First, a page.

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Old 06-27-2011, 09:56 PM
PandaBear77 PandaBear77 is offline
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Quote:
Originally Posted by irishgirl View Post
Ambien (Zolpidem) has a potential for addiction, abuse and resale.
An annual visit to check your mental health, sleep issues and BP before giving you the script is entirely reasonable.

Otherwise your doc has no way of knowing whether:


4) You have developed an addiction and are buying extra meds as well as the prescribed ones.
This is not true here in the US. As far as I know, every state has a controlled substance database. They can run your name through and see everything you've filled in a specified amount of time, what pharmacy filled the script, what doctor wrote the script, the date, the number of pills dispensed, etc.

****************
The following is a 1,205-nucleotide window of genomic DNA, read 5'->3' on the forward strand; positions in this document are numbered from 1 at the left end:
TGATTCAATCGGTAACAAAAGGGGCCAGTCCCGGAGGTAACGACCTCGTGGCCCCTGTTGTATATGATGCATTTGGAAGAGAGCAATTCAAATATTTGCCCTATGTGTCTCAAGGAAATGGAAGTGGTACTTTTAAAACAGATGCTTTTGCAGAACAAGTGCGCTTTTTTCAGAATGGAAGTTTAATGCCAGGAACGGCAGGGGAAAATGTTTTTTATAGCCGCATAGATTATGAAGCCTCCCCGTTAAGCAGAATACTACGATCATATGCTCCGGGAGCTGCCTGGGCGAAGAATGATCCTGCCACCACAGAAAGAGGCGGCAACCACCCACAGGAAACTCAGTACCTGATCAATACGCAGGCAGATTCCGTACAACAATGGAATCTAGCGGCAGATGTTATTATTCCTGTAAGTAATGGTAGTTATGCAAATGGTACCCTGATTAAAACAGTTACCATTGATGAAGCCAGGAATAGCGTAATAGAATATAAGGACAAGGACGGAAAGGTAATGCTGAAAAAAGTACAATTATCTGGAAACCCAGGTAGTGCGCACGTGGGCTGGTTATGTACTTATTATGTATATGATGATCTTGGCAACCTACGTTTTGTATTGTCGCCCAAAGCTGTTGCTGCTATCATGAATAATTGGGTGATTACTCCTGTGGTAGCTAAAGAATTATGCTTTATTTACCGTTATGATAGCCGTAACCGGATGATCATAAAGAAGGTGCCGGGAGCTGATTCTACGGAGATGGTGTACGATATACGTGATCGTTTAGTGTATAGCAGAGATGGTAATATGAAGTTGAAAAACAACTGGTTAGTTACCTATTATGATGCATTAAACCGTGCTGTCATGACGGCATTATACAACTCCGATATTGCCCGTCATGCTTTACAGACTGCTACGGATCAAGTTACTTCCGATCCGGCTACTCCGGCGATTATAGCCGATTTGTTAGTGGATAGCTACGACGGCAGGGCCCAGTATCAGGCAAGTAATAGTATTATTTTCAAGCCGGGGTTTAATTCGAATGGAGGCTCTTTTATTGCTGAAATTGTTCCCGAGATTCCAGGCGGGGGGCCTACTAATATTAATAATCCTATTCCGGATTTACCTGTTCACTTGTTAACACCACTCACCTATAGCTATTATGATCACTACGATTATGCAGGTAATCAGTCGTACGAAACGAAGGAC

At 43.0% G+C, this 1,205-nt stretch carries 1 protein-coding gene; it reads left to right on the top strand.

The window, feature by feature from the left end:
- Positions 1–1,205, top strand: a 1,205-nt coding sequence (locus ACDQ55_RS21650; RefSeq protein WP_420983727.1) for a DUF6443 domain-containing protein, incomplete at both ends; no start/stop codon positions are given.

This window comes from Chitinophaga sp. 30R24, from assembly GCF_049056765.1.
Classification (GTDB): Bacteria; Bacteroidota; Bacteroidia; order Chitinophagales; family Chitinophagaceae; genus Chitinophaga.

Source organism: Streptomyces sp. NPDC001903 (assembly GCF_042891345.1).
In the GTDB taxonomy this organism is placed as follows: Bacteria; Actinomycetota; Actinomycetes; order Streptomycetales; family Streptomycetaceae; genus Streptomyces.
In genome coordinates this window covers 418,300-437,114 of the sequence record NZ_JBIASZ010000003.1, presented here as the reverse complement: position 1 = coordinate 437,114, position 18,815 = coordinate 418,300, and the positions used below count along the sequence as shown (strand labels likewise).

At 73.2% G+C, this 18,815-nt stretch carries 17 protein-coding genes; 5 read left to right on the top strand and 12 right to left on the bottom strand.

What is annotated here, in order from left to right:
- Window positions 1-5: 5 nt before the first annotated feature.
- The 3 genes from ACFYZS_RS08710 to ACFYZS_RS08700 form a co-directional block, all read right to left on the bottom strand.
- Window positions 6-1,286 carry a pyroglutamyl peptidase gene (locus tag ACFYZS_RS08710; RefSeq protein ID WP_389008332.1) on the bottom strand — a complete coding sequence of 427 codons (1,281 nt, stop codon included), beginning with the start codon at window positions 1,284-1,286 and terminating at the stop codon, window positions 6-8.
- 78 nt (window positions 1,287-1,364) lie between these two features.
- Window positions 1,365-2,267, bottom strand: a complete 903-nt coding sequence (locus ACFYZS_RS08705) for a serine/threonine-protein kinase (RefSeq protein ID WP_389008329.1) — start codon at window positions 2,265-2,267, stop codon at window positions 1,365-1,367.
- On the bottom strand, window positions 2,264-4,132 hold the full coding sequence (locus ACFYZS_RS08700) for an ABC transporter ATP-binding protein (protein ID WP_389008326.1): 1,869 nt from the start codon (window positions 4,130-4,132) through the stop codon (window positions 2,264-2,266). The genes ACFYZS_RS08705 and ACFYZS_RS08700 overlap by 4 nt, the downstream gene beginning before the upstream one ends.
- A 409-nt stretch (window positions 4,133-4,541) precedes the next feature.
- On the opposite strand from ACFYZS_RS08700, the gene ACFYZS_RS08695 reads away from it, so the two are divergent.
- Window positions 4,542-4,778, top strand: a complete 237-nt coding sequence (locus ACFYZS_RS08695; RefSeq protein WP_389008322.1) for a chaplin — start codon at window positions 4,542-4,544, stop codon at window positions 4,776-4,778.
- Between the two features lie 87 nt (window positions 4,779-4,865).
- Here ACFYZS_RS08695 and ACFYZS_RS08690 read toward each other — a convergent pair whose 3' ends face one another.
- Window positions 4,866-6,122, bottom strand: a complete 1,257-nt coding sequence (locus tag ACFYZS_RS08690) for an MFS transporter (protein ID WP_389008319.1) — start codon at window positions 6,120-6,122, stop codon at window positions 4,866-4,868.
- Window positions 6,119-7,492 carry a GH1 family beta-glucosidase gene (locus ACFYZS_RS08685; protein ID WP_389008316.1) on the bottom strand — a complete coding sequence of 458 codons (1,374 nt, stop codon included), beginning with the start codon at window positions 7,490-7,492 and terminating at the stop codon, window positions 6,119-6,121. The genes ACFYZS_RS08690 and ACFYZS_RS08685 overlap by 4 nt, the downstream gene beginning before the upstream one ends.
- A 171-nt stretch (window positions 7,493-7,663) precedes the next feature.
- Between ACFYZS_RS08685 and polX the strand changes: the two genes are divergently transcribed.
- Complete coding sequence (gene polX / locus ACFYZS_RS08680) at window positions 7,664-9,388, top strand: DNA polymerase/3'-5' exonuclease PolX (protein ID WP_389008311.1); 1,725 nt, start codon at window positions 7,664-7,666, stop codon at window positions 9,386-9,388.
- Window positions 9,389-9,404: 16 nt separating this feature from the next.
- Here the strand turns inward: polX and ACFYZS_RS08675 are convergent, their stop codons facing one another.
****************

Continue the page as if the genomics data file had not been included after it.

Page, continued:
People who see doctors for chronic pain issues generally have to promise to only use 1 pharmacy and to NOT get meds from other places* ... and a lot of docs will do spot checks. If you're busted, you're discharged from the practice.



*There are some exceptions to this. Some pain doctors - especially where I live - don't require you to sign a contact to get meds from only them. Other docs are ok with their patients getting meds from other docs under certain circumstances. My mom saw an MD for her back pain and had a contract with him, but he was ok with her getting painkillers at the ER whenever she had one of her dozens of kidney stones.

Last edited by PandaBear77; 06-27-2011 at 09:57 PM..
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Old 06-28-2011, 02:21 PM
Foxy40 Foxy40 is offline
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Quote:
Originally Posted by PandaBear77 View Post
Th